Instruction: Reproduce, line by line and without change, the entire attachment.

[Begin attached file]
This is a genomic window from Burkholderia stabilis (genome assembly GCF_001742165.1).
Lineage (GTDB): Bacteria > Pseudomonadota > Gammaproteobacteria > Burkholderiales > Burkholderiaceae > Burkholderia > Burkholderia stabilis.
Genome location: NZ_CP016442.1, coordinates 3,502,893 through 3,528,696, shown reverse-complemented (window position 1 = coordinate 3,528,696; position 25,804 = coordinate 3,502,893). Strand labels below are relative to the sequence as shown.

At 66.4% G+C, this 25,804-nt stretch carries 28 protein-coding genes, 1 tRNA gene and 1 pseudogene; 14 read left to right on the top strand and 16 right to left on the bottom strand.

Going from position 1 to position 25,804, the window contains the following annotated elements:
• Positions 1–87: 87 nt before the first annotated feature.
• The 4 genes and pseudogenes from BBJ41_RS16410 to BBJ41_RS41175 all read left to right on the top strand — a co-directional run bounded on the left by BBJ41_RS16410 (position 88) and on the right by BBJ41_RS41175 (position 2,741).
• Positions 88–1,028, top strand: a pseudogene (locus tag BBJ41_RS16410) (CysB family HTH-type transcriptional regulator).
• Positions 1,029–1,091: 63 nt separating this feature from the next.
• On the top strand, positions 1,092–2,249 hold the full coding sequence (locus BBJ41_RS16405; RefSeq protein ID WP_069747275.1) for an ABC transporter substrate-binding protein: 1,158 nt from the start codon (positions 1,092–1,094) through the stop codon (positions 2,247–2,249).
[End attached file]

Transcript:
This is a genomic window from Burkholderia stabilis (genome assembly GCF_001742165.1).
Lineage (GTDB): Bacteria > Pseudomonadota > Gammaproteobacteria > Burkholderiales > Burkholderiaceae > Burkholderia > Burkholderia stabilis.
Genome location: NZ_CP016442.1, coordinates 3,502,893 through 3,528,696, shown reverse-complemented (window position 1 = coordinate 3,528,696; position 25,804 = coordinate 3,502,893). Strand labels below are relative to the sequence as shown.

At 66.4% G+C, this 25,804-nt stretch carries 28 protein-coding genes, 1 tRNA gene and 1 pseudogene; 14 read left to right on the top strand and 16 right to left on the bottom strand.

Going from position 1 to position 25,804, the window contains the following annotated elements:
• Positions 1–87: 87 nt before the first annotated feature.
• The 4 genes and pseudogenes from BBJ41_RS16410 to BBJ41_RS41175 all read left to right on the top strand — a co-directional run bounded on the left by BBJ41_RS16410 (position 88) and on the right by BBJ41_RS41175 (position 2,741).
• Positions 88–1,028, top strand: a pseudogene (locus tag BBJ41_RS16410) (CysB family HTH-type transcriptional regulator).
• Positions 1,029–1,091: 63 nt separating this feature from the next.
• On the top strand, positions 1,092–2,249 hold the full coding sequence (locus BBJ41_RS16405; RefSeq protein ID WP_069747275.1) for an ABC transporter substrate-binding protein: 1,158 nt from the start codon (positions 1,092–1,094) through the stop codon (positions 2,247–2,249).